A grand jury is reported to be close to deciding whether to indict a white police officer in the fatal shooting of a black teenager in Ferguson, Missouri, on Aug. 9.

Police in Oakland, who have dealt with tensions from their own officer-involved shootings of unarmed black men in the past, say they are ready to “facilitate” any local protest that may arise.

Attorney Jim Chanin represented Scott Olsen, who suffered major injuries from police during an Occupy Oakland demonstration in October 2011.  He says these next protests, if they happen, will put OPD’s new crowd control policy to the test.

“A test of whether we’re moving forward, and a test of whether, you know, we see continued improvement in the community relations between Oakland and the people they police,” said Chanin.

Shooting a bean bag, like the one that caused Olsen’s brain damage, is prohibited under the rules. Police can still use “less than lethal” crowd control measures, but need to stay within strict guidelines.

“I think that there will be a possibility of use of less than lethal,” Chanin says. “You can use less than lethal, but it has to be used if the person is either a direct threat to someone’s life, or is about to cause great bodily injury, or is about to cause severe and great property damage, like throwing a bomb or something like that. That’s part one. And part two is that you can’t use it in a way that endangers other members of the crowd that are not deserving to be shot.”

Quan’s Letter to Residents

Mayor Jean Quan says she is committed to “facilitating peaceful expressions and demonstrations” in Oakland.

“We are providing this information to raise awareness about these events, not to alarm, and so that you may plan ahead,” she wrote in a letter to residents.

The Oakland Police Department has not had an officer-involved shooting in the last 17 months, according to Quan.

“We also have a tremendous decline in the number of complaints. The crime rate is down as well, which just goes to show that you can have constitutional law enforcement and still have a lowering of crime and effective policing,” Chanin said.

There is no specific date for an announcement on whether Ferguson police Officer Darren Wilson will face charges for his deadly shooting of 18-year-old Michael Brown, who was unarmed. The St. Louis County prosecutor has said he expects the grand jury to reach a decision in mid-to-late November.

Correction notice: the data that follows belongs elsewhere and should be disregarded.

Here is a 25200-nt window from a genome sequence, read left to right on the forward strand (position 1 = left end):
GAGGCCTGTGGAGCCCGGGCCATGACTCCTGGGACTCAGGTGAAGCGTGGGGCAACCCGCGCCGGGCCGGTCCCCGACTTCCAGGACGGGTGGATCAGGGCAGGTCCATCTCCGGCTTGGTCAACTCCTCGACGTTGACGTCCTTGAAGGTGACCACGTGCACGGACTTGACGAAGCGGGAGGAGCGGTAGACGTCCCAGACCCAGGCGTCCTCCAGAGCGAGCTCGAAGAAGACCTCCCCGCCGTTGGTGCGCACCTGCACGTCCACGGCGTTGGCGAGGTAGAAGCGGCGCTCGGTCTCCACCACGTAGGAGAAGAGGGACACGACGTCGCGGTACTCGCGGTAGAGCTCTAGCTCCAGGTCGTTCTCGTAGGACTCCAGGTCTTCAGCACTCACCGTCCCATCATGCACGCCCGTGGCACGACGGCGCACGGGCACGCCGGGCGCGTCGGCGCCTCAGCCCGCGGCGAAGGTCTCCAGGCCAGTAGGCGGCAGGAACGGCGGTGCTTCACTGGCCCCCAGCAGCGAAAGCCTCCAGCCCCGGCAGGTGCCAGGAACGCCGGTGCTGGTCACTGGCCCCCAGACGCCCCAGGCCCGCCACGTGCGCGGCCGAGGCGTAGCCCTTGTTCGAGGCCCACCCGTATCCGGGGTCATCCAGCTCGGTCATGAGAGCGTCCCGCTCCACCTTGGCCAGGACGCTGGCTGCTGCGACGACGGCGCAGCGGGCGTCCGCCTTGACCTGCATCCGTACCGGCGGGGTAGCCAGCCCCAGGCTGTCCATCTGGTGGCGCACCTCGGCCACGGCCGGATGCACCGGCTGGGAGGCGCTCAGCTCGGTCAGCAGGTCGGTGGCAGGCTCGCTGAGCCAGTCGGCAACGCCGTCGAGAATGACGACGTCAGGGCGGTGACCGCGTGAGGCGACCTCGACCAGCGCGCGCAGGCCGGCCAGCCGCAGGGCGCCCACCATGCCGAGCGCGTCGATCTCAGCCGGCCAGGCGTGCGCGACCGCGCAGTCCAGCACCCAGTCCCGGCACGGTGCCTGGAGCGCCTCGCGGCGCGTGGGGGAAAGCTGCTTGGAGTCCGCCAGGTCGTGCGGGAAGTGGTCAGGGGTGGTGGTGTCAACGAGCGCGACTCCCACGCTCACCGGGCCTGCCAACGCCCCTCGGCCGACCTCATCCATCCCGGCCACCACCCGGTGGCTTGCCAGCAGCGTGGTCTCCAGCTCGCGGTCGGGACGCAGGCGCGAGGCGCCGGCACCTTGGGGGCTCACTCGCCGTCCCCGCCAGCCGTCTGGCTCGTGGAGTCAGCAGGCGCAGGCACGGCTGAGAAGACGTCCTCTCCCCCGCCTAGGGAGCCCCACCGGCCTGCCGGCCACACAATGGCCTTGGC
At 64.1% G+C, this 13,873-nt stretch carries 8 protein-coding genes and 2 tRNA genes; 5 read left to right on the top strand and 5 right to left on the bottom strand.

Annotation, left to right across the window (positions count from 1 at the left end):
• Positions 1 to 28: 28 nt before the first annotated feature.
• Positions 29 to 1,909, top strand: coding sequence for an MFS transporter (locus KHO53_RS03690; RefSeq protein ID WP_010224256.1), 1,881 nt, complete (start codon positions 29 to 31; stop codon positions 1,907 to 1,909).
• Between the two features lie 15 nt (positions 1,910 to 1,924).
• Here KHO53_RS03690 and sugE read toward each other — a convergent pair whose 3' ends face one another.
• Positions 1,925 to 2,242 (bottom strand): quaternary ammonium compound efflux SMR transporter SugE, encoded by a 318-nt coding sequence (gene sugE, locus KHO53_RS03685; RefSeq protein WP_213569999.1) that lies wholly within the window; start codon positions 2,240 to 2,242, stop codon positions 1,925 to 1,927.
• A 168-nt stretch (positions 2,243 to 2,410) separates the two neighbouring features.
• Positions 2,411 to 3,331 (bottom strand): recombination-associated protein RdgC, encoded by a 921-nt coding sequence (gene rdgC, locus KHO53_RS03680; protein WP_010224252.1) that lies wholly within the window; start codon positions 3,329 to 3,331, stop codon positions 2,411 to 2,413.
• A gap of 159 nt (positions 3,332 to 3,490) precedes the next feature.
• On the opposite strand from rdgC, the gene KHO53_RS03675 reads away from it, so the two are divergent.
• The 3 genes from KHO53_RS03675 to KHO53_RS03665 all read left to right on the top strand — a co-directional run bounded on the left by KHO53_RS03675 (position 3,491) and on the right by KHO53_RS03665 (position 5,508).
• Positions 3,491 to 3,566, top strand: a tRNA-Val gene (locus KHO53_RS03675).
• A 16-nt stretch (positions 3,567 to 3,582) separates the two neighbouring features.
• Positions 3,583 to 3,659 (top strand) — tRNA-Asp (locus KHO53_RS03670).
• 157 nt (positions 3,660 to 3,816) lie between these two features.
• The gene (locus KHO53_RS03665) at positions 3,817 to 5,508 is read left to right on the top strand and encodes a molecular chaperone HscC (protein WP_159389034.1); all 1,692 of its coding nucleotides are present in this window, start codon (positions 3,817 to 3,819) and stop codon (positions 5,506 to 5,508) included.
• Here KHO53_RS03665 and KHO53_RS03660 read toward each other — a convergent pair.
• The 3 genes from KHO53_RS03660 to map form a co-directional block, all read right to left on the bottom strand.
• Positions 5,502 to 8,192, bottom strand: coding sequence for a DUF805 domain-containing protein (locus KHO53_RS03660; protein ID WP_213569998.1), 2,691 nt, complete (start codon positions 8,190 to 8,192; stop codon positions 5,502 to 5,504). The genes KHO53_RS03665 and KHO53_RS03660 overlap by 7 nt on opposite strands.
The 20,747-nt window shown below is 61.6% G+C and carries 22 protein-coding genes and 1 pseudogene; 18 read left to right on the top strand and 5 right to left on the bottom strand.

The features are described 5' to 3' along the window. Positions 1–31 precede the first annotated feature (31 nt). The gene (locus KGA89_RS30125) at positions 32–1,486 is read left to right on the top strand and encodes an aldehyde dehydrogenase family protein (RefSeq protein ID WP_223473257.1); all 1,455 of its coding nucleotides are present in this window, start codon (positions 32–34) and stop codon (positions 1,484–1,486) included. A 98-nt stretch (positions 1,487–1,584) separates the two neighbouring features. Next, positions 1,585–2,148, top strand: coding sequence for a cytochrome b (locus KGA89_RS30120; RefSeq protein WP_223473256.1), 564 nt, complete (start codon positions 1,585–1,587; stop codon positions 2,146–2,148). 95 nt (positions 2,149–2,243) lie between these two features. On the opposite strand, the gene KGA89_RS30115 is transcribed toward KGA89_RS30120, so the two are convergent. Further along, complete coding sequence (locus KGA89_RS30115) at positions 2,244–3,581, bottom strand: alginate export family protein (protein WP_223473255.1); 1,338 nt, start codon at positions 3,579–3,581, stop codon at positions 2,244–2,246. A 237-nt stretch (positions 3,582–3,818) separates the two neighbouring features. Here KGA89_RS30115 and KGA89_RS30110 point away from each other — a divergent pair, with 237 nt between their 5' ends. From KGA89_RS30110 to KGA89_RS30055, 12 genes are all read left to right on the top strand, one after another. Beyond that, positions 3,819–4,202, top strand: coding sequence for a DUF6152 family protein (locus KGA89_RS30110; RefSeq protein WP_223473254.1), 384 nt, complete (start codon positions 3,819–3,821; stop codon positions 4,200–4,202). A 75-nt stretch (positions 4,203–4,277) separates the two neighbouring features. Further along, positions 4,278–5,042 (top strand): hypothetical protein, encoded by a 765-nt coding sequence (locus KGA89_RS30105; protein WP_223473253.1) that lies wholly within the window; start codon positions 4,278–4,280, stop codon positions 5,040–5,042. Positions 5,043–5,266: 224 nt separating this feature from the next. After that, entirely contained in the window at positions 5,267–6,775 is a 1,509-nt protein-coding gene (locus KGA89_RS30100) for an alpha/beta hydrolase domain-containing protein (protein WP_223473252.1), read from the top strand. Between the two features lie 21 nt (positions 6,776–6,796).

Protesters Prepare for Decision

Oakland city officials are preparing for protesters to converge on Frank Ogawa Plaza. ABC7 also reports on planned demonstrations.

“We are saying when the decision comes down regardless of what the decision is people should be out in the streets,” D’Andre Teeter of Stop Mass Incarceration Network said. “There should be no business as usual in the country.”

The Rev. Al Sharpton’s National Action Network has plans in place for vigils and protests in at least two dozen cities no matter what decision is announced, he said. Demonstrators will gather outside U.S. government buildings to demand federal prosecutors take over the case.

“We are prepared to continue to mobilize. We are calling for everyone to act in a strategic, disciplined, nonviolent way, but do not allow either decision to feel like the case is over.”

The U.S. Justice Department is conducting a separate investigation, and it has not said when its work will be completed. It’s looking into potential civil rights violations in Wilson’s actions and the police department’s overall practices, including whether officers used excessive force and engaged in discriminatory practices.

Tom Hays, Associated Press, contributed to this report.

Oakland Police Prepare for Protests as Ferguson Grand Jury Decision Looms 20 November,2014Lisa Pickoff-White

  • millermp1

    The stage 4 cancer that is leftism…


Lisa Pickoff-White

Lisa Pickoff-White is KQED’s data reporter. Lisa specializes in simplifying complex topics and bringing them to life through compelling visuals, including photography and data visualizations. She previously has worked at the Center for Investigative Reporting and other national outlets. Her work has been honored with awards from the Online News Association, Investigative Reporters and Editors, the Society of Professional Journalists and SXSW Interactive.  Follow: @pickoffwhite Email: lpickoffwhite@kqed.org


Mina Kim

Mina Kim is KQED News’ evening anchor and the Friday host of Forum. She reports on a wide range of issues affecting the Bay Area and interviews newsmakers, local leaders and innovators.

Mina started her career in public radio at KQED as an intern with Pacific Time. When the station began expanding its local news coverage in 2010, she became a general assignment reporter, then health reporter for The California Report. Mina’s award-winning stories have included on-the-scene reporting of the 2014 Napa earthquake and a series on gun violence in Oakland.

Her work has been recognized by the Radio Television Digital News Association, the Society of Professional Journalists and the Asian American Journalists Association.

Mina grew up in St. John’s, Newfoundland and Oak Park, CA. She lives in Napa.

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